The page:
I rarely see being an ex-pat as a term of endearment. It usually conjures up images of loud-mouthed, mono-thinking English teachers who spend most of their time outside their native country drunk and complaining about the food, stuck in a whinge-worthy, cringe-worthy purgatory halfway between their two hells of home country and host country.
I find myself dearly trying to distance myself, to desperately not want to be an 'ex-pat', 'alien' or 'foreigner'. To not want to be a 'yabancı' anymore. Yet there's always that tugging pride in being a more objective observer, in being able to see the faults in people and place as much as you can appreciate the strengths, even if voicing those thoughts in an accent will automatically deem them void in the non-foreigner’s mind.
From the age of eighteen months, I’ve been a foreigner, and from that point on I always was. No matter how well you master a language, an accent or certain cultural norms, as an immigrant or foreigner or tourist your opinion on a place is seen as different, and it is. Whether it’s valued more or less depends on who you’re talking to, but it’s never viewed as equal.
Where you’re born, where you grow up, where you choose to live or where you’re forced to live, all reflect on who you are. ‘Where are you from?’ is a lot more complicated than it should be for me, because I want to answer ‘what does it matter?’ But it does.
There’s a little part of everywhere I’ve lived and travelled within me: the best, the worst and the most mundane of it. And part of life in a new place is about embracing these parts, or at the very least being able to laugh at them.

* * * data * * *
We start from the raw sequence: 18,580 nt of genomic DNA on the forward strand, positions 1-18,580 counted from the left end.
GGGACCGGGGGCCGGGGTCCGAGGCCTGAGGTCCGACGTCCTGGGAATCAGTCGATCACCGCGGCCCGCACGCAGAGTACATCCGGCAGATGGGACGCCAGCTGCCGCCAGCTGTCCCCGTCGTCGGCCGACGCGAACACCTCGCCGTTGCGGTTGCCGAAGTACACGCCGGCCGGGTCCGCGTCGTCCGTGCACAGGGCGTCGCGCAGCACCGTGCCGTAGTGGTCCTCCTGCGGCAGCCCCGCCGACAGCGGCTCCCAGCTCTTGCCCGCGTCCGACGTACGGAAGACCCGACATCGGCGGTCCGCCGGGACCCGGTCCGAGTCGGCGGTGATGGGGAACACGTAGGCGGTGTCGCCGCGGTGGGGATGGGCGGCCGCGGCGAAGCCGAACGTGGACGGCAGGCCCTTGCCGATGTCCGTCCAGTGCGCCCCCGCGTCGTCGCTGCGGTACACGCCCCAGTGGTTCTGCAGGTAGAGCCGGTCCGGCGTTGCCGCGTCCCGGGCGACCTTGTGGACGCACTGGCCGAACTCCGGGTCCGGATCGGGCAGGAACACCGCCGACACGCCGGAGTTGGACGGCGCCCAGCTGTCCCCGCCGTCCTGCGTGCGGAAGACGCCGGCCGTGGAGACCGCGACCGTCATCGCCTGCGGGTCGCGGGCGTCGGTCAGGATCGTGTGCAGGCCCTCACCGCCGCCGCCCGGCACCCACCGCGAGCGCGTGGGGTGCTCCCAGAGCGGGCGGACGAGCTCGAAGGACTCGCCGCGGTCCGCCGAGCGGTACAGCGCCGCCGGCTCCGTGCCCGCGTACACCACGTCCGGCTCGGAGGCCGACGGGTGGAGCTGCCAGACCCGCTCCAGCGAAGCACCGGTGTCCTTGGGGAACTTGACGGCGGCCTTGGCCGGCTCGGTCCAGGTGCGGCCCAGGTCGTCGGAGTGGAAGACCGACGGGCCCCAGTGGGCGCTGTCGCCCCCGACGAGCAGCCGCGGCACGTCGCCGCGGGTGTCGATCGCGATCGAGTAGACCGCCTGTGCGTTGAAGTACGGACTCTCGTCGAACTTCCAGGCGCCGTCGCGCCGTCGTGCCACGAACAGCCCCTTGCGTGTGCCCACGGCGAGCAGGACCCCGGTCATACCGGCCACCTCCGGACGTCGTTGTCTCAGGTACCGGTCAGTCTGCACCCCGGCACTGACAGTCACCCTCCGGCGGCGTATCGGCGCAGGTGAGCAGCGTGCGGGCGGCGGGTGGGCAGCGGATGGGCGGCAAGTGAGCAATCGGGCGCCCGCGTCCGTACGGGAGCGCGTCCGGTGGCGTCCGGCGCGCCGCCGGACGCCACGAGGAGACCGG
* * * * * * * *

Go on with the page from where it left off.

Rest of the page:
‘Integration’ in cultural terms is a word I will never like. But by living anywhere you start to take on the energy of place by some kind of wonderful osmosis, and I’m happy to say a few of the below have stuck during my last seven or so months in Turkey. I like to term it my ’10 Ways of Knowing You’re Becoming A Little Turkish', though the list surely goes on...
10 Ways Of Knowing You’re Becoming A Little Turkish
• When you start feeling panicky when you don’t have wet wipes, hand sanitizer, tissues AND lemon cologne in your handbag.
• When you don a scarf in 20°c weather, for fear of ‘catching a chill.’
• When you start believing that yogurt is indeed the cure for all of life’s problems. Or ayran (salted buttermilk).
• When, after far too many beers at 3am, your craving for McDonald’s is replaced by a desperate need for Iskembe (tripe) soup.
• When you learn that obeying pedestrian signals are only for the slow or stupid and crossing a busy intersection becomes part of your subconscious.
• When you stop giggling at Turkish soap operas and find yourself being slowly sucked in. And kind of enjoy it.
• When deciding whether to call the slightly elderly woman on the bus 'abla' (sister) or 'teyze' (aunt) sends you into a cold sweat.
• When you start realising that lemon really does compliment every dish.
• When you opt for ayran instead of cola at a lokanta.
• When switching to another foreign language, you answer ‘evet’ instead of ‘si’, ‘ya’ or whatever ‘yes’ should really be.